Still, even so, after a while of holding on, all of these little things I had such a struggle with I began to chip away at and somehow felt more comfortable with it. It did take that much more effort and patience to even get there, but then it dawned on me that I was actually trying too hard in making it more complicated than it had to be, as my professor pointed out… gee, big surprise, right? But still, things started to click more and more, one class at a time. 

My legs got straighter, not bending as much. My feet became more pointed. I didn’t get as dizzy during pique turns among other turns I would learn, and actually gained more control in turning out more in looking where I was going. And I actually gained more control and balance in holding myself either in sus-sus or releve among other poses, including a bit of passe. Very similar to breath support and in utilizing the diaphragm, I learned of it just being a matter of having your chest forward and tightening your muscles—stomach meets spine, as they say. 

So yes, now I naturally feel much more comfortable as a beginner with ballet as well as dance as a whole. What continues to delightfully frustrate me and drive me, among anything else I’ve learned and am learning as a performer, is just that—there’s still always so much more to learn. There are so many things that I wish to improve and grow upon more within dance and ballet. For now at least though, I remain so grateful not just for the level of self-awareness I’ve gained and become accustomed to with my body, but also with myself, too. 

Looking back on it now, as well as looking ahead, I realize that half of my struggles I’ve had and will inevitably have in the future with ballet and dance, as well as anything, is how I’m approaching it. Yes, it seems like such a simple thing. But it is this level of perception I’ve found that affects our overall performance, as well as whether or not we ultimately stay committed with what we’re working towards. It becomes the definitive line of when you decide to stop saying “you can’t” and wake up to the reality that “you will”, if you keep moving.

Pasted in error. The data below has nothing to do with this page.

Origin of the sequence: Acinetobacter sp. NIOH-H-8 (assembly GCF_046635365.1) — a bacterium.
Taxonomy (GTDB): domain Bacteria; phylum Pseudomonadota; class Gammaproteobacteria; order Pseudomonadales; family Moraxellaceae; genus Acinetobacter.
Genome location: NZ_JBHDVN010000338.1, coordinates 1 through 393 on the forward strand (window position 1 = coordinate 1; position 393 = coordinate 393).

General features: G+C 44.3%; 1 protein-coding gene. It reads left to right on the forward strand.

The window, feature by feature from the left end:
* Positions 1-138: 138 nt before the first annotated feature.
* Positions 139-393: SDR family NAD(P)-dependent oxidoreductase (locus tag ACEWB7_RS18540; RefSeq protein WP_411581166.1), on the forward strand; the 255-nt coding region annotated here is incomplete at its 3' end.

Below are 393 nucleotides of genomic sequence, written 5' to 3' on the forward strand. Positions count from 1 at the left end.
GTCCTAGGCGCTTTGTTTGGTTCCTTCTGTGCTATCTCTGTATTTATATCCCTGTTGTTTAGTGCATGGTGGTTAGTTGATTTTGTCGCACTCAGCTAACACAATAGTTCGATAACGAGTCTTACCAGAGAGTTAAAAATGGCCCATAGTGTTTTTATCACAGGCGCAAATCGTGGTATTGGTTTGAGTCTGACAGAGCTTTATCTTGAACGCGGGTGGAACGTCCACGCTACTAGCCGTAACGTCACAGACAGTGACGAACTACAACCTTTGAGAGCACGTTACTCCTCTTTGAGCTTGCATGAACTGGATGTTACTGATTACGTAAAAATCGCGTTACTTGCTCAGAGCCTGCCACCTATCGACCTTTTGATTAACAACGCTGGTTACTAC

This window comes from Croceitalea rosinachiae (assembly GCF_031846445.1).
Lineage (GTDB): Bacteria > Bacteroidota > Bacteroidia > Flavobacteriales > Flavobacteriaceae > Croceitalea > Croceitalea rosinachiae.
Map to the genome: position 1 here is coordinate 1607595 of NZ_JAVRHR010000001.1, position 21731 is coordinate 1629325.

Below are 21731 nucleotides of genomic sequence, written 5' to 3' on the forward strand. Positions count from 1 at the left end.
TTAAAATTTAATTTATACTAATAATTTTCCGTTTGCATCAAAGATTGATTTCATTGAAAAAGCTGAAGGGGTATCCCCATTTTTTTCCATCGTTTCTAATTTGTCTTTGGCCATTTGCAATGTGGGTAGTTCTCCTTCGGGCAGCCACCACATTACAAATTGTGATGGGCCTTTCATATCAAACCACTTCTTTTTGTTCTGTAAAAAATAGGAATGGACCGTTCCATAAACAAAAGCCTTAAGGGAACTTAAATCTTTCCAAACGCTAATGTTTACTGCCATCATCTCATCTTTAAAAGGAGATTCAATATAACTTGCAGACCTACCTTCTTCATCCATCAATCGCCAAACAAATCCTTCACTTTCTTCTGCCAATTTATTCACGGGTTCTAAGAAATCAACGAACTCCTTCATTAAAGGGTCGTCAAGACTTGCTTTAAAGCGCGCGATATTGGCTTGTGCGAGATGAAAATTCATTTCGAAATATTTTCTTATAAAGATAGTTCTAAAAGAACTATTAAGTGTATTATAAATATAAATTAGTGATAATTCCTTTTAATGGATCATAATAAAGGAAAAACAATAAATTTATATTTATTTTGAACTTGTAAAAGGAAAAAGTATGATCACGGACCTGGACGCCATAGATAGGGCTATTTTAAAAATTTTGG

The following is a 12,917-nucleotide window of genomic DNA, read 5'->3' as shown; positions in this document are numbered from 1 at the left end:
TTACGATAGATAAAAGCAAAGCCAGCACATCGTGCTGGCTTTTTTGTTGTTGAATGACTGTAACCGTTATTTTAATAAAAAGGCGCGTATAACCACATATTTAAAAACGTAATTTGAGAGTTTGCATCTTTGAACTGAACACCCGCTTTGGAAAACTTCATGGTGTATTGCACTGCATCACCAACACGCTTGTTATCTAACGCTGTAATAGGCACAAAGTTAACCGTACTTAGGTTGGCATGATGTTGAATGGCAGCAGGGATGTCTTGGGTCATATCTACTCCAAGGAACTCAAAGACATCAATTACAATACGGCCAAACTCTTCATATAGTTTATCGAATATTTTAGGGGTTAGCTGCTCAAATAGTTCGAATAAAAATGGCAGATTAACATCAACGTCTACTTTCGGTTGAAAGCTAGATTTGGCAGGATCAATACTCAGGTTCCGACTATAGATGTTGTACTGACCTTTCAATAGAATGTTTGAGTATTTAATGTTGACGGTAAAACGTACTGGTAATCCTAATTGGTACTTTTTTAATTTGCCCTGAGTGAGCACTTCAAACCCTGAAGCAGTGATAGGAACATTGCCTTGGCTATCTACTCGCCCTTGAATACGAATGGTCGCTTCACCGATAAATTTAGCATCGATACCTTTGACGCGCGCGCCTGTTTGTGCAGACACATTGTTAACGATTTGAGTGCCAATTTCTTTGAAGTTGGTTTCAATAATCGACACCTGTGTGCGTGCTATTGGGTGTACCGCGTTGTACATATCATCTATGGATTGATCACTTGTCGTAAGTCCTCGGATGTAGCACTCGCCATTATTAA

As I mentioned before, I’d like to think that where I am with dance, as well as performing in general, I’m more self-aware. And I don’t mean that so much in the sense of knowing movements and poses for the mere sake of memorizing movements and poses. More specifically, I envision that as being able to trust myself with my body with movement. I’ve noticed now in learning new pieces or movements of choreography that it takes me less time to get it within my body and become comfortable with it. It’s such a little, easy thing to overlook—but then I realize for the scared fifteen-year-old kid first approaching dance, it sure is a lot further along than he initially imagined he’d be someday.

So yeah, in many ways, I’m still really not the best dancer. I’ve kind of embraced that. I’ve immersed myself in the idea of always learning, to keep on exploring the lengths of what my body can do and what I can do, with no specific end or goal—whether it be in class, on stage, or whenever. And in a lot of ways, I’m really excited about those possibilities.